And since reopening I’ve had lunch dates, doctor’s appointments, and walking dates. I’ve scheduled more lunch dates, dentist appointments, coffee dates, cycling with Hubby dates, visiting out-of-town friends for the day dates, dinner get-togethers. Not to mention a couple of shopping days. And we leave for New Brunswick in mid-August. That’s three weeks away. Phew.

Looking back, lock-down seems so restful.

But I think I’ll be able to juggle my reopening deluge of activities with one blog post a week. And I’ll be able to focus better on that one, instead of feeling the time pressure to write two posts. It doesn’t sound like much to write 1000-2000 words twice a week. But some weeks it is. And I don’t want my enjoyment of the work to go down the drain. Plus having more free time will allow me to read some of those books that have been stacked on my sun room table. Listen to more podcasts. Discuss world and literary affairs with Hubby. Or just chill. All activities which recharge my creative battery.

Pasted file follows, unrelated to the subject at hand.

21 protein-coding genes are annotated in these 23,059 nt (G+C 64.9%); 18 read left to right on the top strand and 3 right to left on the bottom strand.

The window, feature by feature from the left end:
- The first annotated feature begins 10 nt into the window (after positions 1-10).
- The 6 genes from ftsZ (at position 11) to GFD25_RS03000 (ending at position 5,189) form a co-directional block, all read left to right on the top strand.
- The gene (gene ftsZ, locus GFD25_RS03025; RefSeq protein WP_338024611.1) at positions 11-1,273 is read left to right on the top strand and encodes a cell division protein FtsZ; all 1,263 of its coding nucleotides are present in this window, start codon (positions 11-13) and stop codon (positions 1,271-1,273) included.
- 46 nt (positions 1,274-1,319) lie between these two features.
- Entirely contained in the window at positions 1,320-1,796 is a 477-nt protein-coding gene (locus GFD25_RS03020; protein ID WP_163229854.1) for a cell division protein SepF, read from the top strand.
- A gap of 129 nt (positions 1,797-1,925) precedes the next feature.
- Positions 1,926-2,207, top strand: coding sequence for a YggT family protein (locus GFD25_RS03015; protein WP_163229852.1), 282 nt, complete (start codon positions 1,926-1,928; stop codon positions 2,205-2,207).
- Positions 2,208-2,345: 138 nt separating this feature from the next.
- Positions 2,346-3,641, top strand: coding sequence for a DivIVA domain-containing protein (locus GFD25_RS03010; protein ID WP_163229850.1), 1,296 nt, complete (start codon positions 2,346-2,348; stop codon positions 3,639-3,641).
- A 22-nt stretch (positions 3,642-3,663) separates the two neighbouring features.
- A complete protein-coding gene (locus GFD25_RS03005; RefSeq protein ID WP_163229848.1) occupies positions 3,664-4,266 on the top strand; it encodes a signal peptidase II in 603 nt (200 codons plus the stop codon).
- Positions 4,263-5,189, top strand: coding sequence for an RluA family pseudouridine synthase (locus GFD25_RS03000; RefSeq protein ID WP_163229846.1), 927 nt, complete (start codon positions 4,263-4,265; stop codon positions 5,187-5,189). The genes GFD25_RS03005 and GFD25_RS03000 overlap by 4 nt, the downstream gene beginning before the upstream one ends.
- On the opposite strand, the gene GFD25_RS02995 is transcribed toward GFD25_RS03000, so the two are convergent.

Oh joy… I have nowhere to go today.

It’s funny but since the pandemic restrictions have been lifted, and the potential for outings has increased, I feel as if the world has horned in on Hubby’s and my little isolation Shangri-La. I don’t want lockdown to continue. Heaven forbid. It’s just that I have to learn to navigate a busier life. And try to make it work for me. So a couple of mornings a week of lounging with my tea and book on the deck, hair stuck up, no make-up are required. As are afternoons on patios with friends, evenings on our deck with friends, coffee with my sister, cycling with Hubby. And long morning walks with just myself and my audio book.